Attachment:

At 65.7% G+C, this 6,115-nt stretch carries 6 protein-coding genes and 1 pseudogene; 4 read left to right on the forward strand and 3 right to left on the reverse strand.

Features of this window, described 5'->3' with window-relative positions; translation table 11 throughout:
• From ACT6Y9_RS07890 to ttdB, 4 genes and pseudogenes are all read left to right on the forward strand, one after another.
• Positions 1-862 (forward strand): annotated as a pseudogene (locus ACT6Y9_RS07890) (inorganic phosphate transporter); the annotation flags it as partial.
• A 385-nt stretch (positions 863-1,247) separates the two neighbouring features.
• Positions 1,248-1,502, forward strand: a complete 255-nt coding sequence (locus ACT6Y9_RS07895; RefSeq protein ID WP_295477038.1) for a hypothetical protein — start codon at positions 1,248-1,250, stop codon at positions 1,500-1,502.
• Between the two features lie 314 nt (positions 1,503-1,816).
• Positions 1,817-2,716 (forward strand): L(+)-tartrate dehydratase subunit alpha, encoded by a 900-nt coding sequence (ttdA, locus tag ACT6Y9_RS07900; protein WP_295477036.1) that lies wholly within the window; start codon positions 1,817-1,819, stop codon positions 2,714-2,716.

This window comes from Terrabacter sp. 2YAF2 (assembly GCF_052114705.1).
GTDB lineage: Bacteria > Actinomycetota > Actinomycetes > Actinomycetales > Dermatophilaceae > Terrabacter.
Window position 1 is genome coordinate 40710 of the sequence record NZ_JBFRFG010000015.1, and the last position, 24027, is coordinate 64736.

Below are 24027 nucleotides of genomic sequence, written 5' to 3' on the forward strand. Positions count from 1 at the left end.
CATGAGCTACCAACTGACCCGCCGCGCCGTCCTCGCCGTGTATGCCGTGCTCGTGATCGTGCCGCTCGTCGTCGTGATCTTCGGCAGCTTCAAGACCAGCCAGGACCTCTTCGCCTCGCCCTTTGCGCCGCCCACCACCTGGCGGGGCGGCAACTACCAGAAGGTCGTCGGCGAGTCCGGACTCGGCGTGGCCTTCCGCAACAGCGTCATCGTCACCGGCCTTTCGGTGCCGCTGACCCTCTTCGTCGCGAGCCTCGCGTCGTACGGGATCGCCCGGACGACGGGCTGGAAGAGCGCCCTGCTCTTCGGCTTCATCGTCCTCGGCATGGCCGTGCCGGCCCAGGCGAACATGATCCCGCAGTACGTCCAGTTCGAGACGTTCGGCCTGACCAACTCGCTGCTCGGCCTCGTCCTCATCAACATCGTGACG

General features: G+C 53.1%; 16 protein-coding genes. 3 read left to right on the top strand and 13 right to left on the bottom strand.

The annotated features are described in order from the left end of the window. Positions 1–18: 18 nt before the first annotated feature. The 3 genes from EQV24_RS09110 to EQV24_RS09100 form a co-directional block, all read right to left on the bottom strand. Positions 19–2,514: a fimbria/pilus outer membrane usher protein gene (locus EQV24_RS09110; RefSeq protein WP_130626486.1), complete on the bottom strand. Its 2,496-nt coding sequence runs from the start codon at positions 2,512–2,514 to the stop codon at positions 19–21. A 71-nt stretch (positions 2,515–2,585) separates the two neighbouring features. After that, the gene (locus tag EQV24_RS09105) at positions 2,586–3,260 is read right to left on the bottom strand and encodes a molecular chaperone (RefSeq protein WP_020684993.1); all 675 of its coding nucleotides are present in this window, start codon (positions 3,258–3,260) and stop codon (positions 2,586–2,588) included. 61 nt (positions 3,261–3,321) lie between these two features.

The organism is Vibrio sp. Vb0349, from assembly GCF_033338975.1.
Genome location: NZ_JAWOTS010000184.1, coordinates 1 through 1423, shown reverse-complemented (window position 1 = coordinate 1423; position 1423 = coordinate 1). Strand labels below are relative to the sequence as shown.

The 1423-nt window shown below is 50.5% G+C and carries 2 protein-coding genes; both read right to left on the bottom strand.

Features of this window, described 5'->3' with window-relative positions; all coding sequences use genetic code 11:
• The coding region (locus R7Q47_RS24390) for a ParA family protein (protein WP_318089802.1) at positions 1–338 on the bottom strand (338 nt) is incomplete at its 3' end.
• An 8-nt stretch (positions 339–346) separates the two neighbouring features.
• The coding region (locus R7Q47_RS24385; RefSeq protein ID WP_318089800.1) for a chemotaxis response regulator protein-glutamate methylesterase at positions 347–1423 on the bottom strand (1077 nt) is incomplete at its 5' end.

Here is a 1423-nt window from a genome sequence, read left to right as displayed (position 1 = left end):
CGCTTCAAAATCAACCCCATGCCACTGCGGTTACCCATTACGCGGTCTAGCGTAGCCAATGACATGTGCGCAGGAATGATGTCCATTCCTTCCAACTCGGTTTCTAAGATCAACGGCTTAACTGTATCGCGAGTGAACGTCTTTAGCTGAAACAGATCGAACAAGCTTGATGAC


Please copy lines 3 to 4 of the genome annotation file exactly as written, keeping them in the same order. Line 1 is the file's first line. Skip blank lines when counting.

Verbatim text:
• From ACT6Y9_RS07890 to ttdB, 4 genes and pseudogenes are all read left to right on the forward strand, one after another.
• Positions 1-862 (forward strand): annotated as a pseudogene (locus ACT6Y9_RS07890) (inorganic phosphate transporter); the annotation flags it as partial.